New faces challenge incumbent commissioners
The race for seats on the Sylva Town Board is on. The deadline to file to run for Sylva’s town board elections was Friday, July 15.
Current board members, Harold Hensley, Ray Lewis, and Chris Matheson are all up for re-election. Candidates include all three of the current board members, a former board member, Lynda Sossamon, and newcomer John Bubacz. The election will be held Nov. 8.
A local businessman and member of the Downtown Sylva Association (DSA), Bubacz is the owner of Signature Brew Coffee Co. Bubacz wants to continue to serve his community in every way possible and understands the importance of being involved in the community that he lives in and believes that the town board is a great way to give back to his community.
A native of Miami, Fla., Bubacz moved to the Cowee Community with his family of seven when he was a young boy. After high school, Bubacz attended Western Carolina University and pursued a degree in psychology. After college Bubacz first began his career at Mountain Youth Resources in Jackson County and the Smoky Mountain Center in Swain. In 2001, Bubacz opened his first business, the ‘Wha Cha Want’ Bodega in Cullowhee and has continued to build up his business, now owning the ‘coffee roastery’, Signature Brew Coffee Co., on Main Street in Sylva. Bubacz believes his business background is sure to help in the role of town board.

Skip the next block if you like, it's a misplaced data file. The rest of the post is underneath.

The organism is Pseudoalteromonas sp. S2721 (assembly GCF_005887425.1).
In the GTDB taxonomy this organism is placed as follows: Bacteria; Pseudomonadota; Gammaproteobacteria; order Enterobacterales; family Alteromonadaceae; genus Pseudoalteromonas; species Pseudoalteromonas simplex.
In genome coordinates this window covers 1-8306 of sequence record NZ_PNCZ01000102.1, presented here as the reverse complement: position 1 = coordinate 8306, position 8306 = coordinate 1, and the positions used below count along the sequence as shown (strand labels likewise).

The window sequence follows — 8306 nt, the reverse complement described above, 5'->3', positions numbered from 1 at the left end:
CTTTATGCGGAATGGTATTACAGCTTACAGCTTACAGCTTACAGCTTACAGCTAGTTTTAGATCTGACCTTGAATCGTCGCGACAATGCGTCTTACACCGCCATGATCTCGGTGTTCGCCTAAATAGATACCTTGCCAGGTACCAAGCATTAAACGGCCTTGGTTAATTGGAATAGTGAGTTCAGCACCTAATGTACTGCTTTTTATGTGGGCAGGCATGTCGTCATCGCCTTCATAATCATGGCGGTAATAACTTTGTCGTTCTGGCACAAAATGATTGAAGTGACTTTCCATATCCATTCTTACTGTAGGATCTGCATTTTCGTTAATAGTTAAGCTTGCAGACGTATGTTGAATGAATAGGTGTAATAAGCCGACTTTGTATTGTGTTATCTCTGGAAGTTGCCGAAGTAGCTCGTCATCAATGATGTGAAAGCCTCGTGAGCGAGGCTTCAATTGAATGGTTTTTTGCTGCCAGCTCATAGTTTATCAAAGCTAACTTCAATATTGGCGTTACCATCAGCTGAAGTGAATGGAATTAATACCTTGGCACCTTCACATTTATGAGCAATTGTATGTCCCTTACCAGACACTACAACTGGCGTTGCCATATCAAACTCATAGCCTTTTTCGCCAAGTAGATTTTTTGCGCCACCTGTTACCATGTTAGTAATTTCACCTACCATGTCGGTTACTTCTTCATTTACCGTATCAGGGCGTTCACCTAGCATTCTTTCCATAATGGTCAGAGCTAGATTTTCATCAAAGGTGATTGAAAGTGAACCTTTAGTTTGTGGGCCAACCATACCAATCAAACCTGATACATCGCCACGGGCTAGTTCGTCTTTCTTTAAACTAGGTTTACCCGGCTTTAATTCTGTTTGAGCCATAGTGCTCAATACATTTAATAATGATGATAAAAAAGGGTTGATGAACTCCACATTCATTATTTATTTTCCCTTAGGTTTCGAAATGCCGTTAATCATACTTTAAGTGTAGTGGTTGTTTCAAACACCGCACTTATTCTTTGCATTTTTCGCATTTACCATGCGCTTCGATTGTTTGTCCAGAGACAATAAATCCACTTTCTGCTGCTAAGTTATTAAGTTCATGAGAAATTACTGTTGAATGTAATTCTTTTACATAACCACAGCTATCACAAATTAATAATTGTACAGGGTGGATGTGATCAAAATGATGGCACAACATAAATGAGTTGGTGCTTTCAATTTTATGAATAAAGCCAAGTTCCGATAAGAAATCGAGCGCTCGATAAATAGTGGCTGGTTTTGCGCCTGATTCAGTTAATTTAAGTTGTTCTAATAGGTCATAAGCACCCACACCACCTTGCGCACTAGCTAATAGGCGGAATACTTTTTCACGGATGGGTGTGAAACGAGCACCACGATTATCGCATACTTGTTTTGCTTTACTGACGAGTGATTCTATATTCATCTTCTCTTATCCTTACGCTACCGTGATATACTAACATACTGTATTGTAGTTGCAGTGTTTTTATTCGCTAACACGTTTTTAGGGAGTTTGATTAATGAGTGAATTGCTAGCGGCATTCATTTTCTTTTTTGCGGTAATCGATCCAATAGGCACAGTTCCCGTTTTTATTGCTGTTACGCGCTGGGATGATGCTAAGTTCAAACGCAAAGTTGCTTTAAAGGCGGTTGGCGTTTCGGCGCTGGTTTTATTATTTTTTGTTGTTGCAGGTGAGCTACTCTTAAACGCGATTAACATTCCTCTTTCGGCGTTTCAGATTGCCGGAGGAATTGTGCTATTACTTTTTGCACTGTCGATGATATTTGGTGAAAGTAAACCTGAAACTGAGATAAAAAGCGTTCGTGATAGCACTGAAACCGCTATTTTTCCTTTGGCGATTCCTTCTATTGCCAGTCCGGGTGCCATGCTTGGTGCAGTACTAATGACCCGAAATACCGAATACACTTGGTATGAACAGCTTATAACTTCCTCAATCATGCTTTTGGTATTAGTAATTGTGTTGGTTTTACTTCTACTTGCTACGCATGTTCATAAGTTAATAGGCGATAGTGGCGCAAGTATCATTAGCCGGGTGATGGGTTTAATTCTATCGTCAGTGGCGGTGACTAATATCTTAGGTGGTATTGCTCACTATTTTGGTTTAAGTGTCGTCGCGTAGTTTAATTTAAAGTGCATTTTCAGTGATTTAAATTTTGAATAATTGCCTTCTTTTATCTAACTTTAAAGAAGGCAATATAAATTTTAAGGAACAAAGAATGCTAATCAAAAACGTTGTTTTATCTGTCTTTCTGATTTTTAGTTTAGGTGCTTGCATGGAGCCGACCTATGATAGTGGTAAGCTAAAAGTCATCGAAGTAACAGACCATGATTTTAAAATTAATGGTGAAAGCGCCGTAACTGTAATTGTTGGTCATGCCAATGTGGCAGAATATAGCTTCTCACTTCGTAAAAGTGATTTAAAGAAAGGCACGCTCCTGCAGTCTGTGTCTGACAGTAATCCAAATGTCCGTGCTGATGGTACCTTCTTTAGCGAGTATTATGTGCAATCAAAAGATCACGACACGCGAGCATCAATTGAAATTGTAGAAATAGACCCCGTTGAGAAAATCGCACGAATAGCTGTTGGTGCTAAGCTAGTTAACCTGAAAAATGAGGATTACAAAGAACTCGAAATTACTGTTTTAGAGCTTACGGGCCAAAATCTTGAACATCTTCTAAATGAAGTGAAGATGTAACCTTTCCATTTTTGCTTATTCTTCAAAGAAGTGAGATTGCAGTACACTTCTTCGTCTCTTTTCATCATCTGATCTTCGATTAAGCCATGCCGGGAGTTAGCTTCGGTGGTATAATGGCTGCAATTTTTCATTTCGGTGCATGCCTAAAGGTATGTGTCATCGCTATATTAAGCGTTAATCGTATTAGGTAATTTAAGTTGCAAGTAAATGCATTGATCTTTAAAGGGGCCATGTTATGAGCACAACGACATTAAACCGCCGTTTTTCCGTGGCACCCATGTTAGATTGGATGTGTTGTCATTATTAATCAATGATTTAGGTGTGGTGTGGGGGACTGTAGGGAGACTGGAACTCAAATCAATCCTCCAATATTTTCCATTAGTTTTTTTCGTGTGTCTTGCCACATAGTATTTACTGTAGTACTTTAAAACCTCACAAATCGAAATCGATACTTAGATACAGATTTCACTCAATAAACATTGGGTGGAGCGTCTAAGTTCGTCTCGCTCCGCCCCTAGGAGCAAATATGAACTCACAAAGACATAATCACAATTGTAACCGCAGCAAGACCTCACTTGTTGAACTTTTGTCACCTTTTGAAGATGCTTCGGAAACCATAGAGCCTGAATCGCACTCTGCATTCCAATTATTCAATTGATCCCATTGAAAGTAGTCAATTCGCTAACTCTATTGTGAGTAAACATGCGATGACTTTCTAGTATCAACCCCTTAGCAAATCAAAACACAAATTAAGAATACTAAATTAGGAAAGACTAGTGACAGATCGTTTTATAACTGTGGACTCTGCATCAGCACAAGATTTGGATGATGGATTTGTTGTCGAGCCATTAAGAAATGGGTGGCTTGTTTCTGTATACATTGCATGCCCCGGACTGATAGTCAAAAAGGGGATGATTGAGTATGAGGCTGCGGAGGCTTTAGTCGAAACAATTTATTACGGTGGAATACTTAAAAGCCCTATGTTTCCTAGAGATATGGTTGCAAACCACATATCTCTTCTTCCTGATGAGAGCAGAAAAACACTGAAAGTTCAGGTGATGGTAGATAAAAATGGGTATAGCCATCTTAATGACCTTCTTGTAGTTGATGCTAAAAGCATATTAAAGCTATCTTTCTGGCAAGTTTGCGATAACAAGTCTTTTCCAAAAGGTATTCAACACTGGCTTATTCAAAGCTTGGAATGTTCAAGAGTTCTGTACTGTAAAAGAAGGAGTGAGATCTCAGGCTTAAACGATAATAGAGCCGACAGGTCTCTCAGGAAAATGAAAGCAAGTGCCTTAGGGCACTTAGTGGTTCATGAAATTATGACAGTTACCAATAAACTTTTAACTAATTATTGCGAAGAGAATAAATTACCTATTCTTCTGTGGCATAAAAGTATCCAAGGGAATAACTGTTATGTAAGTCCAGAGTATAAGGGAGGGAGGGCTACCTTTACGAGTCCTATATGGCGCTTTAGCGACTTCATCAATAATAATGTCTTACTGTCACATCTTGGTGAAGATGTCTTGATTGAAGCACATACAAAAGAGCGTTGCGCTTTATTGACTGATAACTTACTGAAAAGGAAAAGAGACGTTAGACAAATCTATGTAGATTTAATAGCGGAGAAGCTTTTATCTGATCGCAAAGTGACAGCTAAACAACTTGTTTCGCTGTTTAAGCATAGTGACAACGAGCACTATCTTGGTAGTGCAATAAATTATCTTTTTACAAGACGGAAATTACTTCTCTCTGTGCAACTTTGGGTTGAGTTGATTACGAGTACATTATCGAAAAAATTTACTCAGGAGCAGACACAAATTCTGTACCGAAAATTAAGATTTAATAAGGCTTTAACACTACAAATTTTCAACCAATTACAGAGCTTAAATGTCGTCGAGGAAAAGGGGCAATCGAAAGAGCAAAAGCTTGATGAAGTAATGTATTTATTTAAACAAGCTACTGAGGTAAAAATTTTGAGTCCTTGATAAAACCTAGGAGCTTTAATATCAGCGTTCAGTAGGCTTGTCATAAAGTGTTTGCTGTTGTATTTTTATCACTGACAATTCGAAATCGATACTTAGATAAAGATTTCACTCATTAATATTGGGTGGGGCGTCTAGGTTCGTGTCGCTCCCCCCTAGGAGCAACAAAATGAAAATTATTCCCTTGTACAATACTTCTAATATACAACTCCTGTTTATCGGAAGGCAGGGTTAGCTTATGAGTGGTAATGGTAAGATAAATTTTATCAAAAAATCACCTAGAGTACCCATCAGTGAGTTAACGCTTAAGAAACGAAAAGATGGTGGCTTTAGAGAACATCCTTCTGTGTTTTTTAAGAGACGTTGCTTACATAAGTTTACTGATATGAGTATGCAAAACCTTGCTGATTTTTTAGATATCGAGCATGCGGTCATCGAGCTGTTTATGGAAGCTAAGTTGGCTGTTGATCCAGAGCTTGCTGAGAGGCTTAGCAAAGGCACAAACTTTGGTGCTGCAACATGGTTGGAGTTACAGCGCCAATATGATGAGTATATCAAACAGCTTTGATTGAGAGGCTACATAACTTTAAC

“I have had to be able to relate to any type of person as a coffee shop owner,” he said. “Every type of person drinks coffee and eventually, every type of person comes in to buy coffee. I like that I can talk to anyone about anything. I really like people.” Whenever he can find the time, Bubacz enjoys being outdoors and often uses camping and hiking as a way to relieve stress.
According to Bubacz, he first became interested in the political process while attending town meetings as a board member for the DSA. Intrigued by the political process, Bubacz decided to seek a position on the town board. He believes that if elected, he would be better suited to help bring an active rail service to Sylva that would service the surrounding cities of Asheville and Knoxville. Ultimately, the rail service will help with the growth and development of the area. Dedicated to his community, Bubacz said, “I love the small town feel of Sylva. Anywhere I go in Sylva, all of Jackson County really, I see faces I know. I like that.”